What are fund manager's outlook for the future of investing?
The experts view
It is always interesting to note what fund managers are saying, especially with regard to the future. In these unprecedented times it will come as no surprise that they highlight that when looking into their crystal ball, that it has never been so cloudy, as at any past period over their investing lifetimes.
A recent online seminar gave some well-known and successful names in the investment trust world a chance to outline their views, some of which we share in the following paragraphs.
With Brexit now a reality, the thoughts of Alexander Darwall (who has run The European Opportunities Trust for many years) is a good starting point. He continues to focus on companies that have, what he believes a superior positioning and that have global exposure. A disciplined approach looks for the right company, taking into account management, long-term structural trends and valuation.
New challenges for him revolve around covid, debt, role of the state and the EU green deal. He highlighted areas of change such as alternative finance, digital technologies, healthcare and speciality foods.
Moving across to a global fund and to Bruce Stout the manager of Murray International with an aim to provide both income and growth. The virus as we are all aware has put significant pressure on dividends and future risks for him include the return at some point of inflation, the concentration risk in the US of the top 5 companies in the S&P 500 and valuation of the US against other world indexes.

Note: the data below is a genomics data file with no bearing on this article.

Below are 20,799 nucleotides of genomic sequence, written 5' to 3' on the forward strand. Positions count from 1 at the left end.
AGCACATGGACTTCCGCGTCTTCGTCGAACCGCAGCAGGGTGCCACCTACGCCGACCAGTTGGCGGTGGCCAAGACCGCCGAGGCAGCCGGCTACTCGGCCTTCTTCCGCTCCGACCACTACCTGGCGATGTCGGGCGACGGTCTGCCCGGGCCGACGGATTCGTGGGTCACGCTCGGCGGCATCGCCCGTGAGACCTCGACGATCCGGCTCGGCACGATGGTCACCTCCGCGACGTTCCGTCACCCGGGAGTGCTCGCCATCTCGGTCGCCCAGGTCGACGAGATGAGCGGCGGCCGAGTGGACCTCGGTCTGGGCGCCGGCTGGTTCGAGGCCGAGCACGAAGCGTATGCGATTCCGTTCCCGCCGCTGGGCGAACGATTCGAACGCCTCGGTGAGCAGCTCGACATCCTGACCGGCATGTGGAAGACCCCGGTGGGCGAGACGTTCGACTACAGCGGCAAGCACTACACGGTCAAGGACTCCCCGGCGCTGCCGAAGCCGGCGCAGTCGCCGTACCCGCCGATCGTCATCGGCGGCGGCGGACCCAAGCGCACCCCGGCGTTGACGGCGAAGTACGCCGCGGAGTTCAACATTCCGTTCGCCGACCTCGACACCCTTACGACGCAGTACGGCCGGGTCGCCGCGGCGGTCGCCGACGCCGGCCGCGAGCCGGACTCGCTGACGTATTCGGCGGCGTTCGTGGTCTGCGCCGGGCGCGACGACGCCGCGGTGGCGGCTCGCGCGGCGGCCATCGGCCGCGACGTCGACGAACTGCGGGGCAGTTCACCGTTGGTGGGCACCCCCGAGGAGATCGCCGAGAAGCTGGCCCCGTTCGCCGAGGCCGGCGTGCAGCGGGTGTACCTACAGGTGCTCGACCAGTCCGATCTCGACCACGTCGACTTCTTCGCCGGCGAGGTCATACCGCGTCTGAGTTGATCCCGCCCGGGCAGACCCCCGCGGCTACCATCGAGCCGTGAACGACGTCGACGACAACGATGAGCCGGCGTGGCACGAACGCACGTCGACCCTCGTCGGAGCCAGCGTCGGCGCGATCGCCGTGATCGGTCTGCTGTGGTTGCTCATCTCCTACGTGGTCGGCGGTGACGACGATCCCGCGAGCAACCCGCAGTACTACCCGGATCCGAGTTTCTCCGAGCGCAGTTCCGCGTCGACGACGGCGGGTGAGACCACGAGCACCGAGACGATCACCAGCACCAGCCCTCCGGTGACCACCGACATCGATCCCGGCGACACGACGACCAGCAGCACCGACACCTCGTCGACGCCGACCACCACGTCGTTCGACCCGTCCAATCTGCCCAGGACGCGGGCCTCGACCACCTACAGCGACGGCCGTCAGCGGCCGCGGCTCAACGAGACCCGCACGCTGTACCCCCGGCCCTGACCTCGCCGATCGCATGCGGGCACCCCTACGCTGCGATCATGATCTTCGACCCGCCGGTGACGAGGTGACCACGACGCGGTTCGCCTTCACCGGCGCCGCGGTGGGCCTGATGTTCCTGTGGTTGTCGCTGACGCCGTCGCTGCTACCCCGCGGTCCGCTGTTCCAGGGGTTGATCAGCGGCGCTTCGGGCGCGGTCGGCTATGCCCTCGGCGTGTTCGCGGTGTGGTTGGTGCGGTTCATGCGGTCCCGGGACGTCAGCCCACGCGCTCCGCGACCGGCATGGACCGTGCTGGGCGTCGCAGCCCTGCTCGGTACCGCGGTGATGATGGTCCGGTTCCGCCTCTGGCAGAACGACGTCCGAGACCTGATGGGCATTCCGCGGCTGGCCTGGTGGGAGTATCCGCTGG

Post covid he is factoring in higher taxes in the developed world, rising bond yields, lower growth and an increase in unemployment. Emerging markets he believes have a better growth outlook, allied to lower debt, the increase in middle-class, along with their rising purchasing power.
Not surprisingly Andrew Ness who runs Templeton Emerging Markets agrees. They have 34 offices around the world providing on the spot information, helping lead to the view that emerging markets appear to be well positioned with regards to earnings and dividend growth, allied to valuations.
Other highlights include the fact that economies continue to diversify, a good level of innovation and technology, the increase in the financial clout of consumers, less debt compared to some developed countries, development of online services and improvements in corporate governance.
Yes, covid challenges remain for the health care system and economy, but corporate earnings have been resilient and the new administration in the US might lead to calmer relationships with certain countries.
Finally, to Alex Wright who runs Fidelity Special Values. A contrarian with a focus on stock selection in the UK. He takes the view that investor biases make them slow to recognise change among unloved companies. He wished to highlight the many attractions that he sees in the UK, especially when compared to the rest of the world.
Merger & acquisition activity rose over 2020 and that trend he thinks could continue this year. Although not making a call on any macro outcome, following what he states as an unusual recession, with some households increasing savings and strength in some areas of the economy, instead his focus will remain on individual stories and the fund has raised gearing because of these perceived increased opportunities, especially in the smaller cap area.
The Brexit deal and vaccine roll-out will also help he believes bring about a re-rating for the UK and boost confidence.
The investment trusts mentioned all come out with a monthly fact sheet on their websites where further information can be easily obtained.
All information given including prices, yields and our opinion is correct at the time of publication. Our opinions on investments can change at any time and for our latest view please go to www.share.com. To understand how our Investment research team arrive at their views please read our Investment Research Policy.